3. Later in 1999, discussions on the Gaming Outpost led to me, Ed Healy, and (at first, very briefly) Mike Mearls to talk about a site devoted to independent role-playing publishing. Ed and I created Hephaestus' Forge for that purpose. The site included my two articles, lots of links, and several reviews; it didn't have any forums, but it was intended to showcase Actual Play testimony for individual games.

Hephaestus' Forge served as a touchpoint for GNS-talk ("go see this site") at the Gaming Outpost. Without going into details, server mismanagement put the site out of commission right at the point when it might have blossomed.

But back to GNS stuff. I always regarded System Does Matter as a starting point for discussion, as I figured I didn't have a good grip on other priorities besides (what I considered) Narrativism. Several points that came up and changed my thinking on the Gaming Outpost included (a) the commitment to "story" from what I could only see as  Simulationist perspective (most of this point came from Gareth Hanrahan), (b) the surprising lack of discussions about the Social Contract context (most of this point came from Hunter Logan), and (c) the remarkable denial that goals (shared or conflicting) could have anything to do with fun during role-playing.

Hunter pointed out, too, that by this point, what I was talking about was very definitely Ron's Thing and could not by any stretch of the imagination be considered just a nuance or personal take on the Threefold. After wriggling a little, I eventually came to agree.

The most important wake-up call for me, though, came from the Scarlet Jester, who proposed his GENder model. I was very inclined simply to adopt it as written, except for a crucial point. As it turned out, I could only end up with what I'd now write as [E[GNS]] as the superior explanation over both what I'd been saying and also for what he was suggesting.

I figured it was time for a new writeup, especially incorporating just what I meant by "system." But for almost two years, this wouldn't get done.

4. I decided to take Sorcerer to book form at GenCon 2000. I also realized that the Gaming Outpost, which had undergone some serious design and vision-based changes, was no longer the place I needed on-line. Clinton Nixon provided a solution to the server conundrum that Hephaestus' Forge was in, and he and I created a new site (this one).

I knew at this point that System Does Matter was woefully inadequate for the conclusions I had reached, and also that the larger audience of role-players had a lot of kneejerk reactions to it as written, ranging from utterly-misunderstanding agreement to frenzied, sobbing abuse. The first year of the Forge served as a my crucible for writing the big essay "GNS and other matters," which, for better or worse, sort of cleared the air about what the fuck I'd been talking about, and more importantly, what I thought now, i.e., [E[GNS[System]]].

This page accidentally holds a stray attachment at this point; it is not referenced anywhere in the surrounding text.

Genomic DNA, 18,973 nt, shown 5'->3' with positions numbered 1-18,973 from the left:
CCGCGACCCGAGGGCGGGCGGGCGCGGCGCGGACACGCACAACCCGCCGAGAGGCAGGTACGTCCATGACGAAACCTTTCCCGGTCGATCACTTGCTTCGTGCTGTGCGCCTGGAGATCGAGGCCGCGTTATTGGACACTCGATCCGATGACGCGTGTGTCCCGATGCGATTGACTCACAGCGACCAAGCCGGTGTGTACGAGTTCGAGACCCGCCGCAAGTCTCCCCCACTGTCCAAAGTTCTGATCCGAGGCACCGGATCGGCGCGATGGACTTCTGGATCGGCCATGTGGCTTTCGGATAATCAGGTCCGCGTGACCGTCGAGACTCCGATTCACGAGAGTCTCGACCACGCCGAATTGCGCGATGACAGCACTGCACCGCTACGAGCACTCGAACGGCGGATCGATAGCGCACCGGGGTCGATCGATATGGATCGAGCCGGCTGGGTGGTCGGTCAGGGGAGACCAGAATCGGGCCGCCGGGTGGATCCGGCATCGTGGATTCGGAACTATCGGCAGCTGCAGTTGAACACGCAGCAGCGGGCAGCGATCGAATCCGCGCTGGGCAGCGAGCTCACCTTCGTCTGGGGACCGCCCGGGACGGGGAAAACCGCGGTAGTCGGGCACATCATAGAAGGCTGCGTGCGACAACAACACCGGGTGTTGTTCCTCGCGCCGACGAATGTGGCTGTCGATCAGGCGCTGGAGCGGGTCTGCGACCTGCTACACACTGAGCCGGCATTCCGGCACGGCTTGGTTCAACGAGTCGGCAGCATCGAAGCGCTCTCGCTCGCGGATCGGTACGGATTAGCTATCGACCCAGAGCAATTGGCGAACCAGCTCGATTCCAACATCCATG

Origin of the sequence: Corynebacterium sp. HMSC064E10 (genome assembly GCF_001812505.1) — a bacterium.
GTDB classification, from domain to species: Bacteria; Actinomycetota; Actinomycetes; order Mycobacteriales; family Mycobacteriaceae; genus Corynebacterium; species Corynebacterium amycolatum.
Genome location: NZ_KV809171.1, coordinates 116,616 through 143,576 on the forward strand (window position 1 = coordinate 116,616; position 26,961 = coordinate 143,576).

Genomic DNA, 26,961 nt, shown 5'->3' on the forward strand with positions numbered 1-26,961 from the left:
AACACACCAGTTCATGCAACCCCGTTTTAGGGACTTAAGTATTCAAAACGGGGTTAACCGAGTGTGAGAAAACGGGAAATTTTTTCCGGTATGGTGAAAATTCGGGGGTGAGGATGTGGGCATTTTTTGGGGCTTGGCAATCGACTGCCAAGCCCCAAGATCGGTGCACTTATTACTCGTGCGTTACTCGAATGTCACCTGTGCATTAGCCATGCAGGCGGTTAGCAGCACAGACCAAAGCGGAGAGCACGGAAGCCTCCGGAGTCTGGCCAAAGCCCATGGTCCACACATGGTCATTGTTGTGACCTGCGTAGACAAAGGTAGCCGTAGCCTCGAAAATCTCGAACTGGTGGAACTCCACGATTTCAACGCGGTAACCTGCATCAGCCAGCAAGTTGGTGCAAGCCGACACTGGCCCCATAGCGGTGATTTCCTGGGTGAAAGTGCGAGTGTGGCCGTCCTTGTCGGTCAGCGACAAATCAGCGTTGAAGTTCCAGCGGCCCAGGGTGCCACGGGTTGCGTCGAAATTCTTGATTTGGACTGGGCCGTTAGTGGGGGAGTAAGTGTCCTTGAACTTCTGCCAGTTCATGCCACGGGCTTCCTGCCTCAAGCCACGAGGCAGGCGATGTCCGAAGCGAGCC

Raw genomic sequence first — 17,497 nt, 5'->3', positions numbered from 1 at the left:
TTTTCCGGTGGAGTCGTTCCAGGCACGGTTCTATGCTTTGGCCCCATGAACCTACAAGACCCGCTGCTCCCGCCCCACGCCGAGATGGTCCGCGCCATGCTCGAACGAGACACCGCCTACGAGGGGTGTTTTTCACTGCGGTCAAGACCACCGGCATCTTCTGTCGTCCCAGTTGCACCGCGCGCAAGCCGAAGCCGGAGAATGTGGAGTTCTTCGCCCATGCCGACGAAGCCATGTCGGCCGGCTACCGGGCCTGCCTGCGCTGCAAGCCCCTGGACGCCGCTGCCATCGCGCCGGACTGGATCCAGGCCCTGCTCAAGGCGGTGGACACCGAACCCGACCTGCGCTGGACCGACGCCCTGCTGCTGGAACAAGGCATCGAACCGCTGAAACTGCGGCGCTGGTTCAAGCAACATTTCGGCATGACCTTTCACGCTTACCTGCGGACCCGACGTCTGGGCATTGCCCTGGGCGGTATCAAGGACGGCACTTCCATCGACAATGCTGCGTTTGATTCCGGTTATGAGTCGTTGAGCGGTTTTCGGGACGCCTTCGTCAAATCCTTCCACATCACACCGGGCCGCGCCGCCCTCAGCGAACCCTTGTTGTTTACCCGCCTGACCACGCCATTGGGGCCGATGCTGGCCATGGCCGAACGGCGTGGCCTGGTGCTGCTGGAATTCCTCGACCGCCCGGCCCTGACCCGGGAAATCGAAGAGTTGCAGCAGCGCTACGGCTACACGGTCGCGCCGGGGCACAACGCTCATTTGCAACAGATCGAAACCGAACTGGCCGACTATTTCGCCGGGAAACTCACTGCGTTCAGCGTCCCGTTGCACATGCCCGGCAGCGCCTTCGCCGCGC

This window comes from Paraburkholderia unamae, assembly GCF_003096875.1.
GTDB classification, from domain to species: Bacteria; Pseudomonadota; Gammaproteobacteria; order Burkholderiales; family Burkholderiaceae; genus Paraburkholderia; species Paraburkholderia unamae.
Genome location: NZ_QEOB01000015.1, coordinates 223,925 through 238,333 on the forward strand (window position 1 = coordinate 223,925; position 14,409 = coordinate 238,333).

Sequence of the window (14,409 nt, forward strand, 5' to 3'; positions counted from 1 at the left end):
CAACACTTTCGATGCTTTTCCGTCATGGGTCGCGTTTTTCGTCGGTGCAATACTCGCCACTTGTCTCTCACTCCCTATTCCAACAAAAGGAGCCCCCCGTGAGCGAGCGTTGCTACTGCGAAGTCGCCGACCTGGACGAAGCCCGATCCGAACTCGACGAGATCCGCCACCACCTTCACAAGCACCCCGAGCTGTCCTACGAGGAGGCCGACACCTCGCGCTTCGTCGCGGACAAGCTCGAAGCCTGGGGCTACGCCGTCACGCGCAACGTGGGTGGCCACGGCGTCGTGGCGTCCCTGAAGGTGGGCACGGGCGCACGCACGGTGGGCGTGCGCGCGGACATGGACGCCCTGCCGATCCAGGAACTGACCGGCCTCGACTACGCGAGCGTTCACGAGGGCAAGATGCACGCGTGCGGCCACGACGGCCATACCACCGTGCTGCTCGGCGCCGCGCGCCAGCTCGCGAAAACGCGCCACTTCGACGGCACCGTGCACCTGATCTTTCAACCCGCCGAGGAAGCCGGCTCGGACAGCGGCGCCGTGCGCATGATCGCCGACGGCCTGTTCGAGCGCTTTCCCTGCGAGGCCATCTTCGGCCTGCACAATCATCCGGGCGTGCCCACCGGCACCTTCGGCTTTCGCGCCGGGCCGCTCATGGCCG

Point One: at this point, "GNS" now referred not only to the three priorities of play but also to the whole framework. Confusions about this have led me lately to say "creative agenda" to refer to the specific bracket containing GNS (e.g., Gamism is a creative agenda), and "the theory" to refer to the whole thing.

Point Two: much to my frustration, repeating the basic notion of "gee, shouldn't we talk about aesthetic goals?" over and over had taken up so much of my time that we never got to discuss both Rules and Techniques of actual play. For the record, this is what I really want to talk about. Not that I expect it to get satisfied; witness the current four-page wrangle on this forum.

Point Three: the big essay was written to an insider audience, people who'd participated variously in the RFGA, the Gaming Outpost, and the Sorcerer mailing list. It's legalistic, assumes all sorts of familiarity with the debates of 1999-2000, and not intended as a nice friendly introduction at all.

5. This past year, I've decided to write a few articles as the fancy strikes me (e.g. the Heartbreakers) and to write up a clarification of each of the GNS modes/goals of play.

That's about it. John, is that what you had in mind?

I've probably missed about eighteen events, debates, people, and things I should have mentioned. This post was written in a quick rush.

Best,
Ron
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John Kim
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« Reply #3 on: August 03, 2003, 09:57:37 PM »

Quote from: Ron Edwards
That's about it. John, is that what you had in mind?

I've probably missed about eighteen events, debates, people, and things I should have mentioned. This post was written in a quick rush.

That's great, Ron.  I'd like to try some sort of meta-analysis at some point (i.e. what does the course of debate over the Threefold and GNS tell us), but it may have to wait for me to contribute much.  If anyone else has insights, I'd be interested.